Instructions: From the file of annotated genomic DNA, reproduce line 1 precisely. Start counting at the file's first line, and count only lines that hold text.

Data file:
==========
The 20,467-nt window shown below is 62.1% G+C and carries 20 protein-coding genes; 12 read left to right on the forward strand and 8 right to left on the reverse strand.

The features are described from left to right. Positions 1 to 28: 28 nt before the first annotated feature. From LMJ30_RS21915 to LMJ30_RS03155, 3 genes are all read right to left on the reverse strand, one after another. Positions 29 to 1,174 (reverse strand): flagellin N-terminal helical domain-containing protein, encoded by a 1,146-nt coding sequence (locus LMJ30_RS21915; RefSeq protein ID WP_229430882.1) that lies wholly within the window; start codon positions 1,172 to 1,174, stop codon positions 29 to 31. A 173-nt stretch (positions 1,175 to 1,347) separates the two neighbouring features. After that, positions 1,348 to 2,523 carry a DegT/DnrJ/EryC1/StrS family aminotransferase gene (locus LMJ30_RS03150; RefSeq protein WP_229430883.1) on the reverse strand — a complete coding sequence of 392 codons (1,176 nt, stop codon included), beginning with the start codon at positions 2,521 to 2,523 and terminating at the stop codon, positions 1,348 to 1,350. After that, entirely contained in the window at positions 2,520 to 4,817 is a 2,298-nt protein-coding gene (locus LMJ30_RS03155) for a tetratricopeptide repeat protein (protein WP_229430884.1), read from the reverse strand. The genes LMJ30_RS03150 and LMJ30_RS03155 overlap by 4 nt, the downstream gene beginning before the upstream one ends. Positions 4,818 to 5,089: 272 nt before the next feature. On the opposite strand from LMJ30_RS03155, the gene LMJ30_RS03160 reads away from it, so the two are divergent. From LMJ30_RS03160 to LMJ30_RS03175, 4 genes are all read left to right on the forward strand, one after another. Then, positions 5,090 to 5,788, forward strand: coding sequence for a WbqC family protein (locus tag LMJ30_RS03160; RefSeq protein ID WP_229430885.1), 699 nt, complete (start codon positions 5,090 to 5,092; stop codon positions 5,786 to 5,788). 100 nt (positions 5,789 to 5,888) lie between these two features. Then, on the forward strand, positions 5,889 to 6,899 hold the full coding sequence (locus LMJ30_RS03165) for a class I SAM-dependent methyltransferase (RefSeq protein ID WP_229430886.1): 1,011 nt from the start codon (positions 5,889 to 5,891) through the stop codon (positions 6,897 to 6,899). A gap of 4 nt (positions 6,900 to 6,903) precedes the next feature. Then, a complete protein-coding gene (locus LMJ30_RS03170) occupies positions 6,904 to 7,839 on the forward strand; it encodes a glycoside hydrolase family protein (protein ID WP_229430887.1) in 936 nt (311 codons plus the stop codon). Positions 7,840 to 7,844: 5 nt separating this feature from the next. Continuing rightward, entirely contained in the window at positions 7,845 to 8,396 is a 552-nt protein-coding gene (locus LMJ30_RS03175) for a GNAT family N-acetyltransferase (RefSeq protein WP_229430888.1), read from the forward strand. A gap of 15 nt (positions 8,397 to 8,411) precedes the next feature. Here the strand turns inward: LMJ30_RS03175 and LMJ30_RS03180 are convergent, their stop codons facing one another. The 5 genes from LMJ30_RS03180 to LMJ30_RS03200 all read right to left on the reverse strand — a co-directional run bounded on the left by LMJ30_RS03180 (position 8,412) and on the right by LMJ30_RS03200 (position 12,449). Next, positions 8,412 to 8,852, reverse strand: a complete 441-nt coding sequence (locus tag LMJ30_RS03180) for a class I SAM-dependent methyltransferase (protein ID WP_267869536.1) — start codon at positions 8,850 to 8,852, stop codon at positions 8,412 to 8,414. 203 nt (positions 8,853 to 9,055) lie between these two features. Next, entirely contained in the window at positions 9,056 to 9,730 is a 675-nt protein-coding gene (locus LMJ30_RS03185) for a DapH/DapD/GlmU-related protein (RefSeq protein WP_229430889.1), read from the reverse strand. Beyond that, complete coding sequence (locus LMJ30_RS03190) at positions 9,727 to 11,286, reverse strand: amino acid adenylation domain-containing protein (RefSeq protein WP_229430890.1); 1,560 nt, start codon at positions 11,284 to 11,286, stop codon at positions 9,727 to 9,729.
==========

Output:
The 20,467-nt window shown below is 62.1% G+C and carries 20 protein-coding genes; 12 read left to right on the forward strand and 8 right to left on the reverse strand.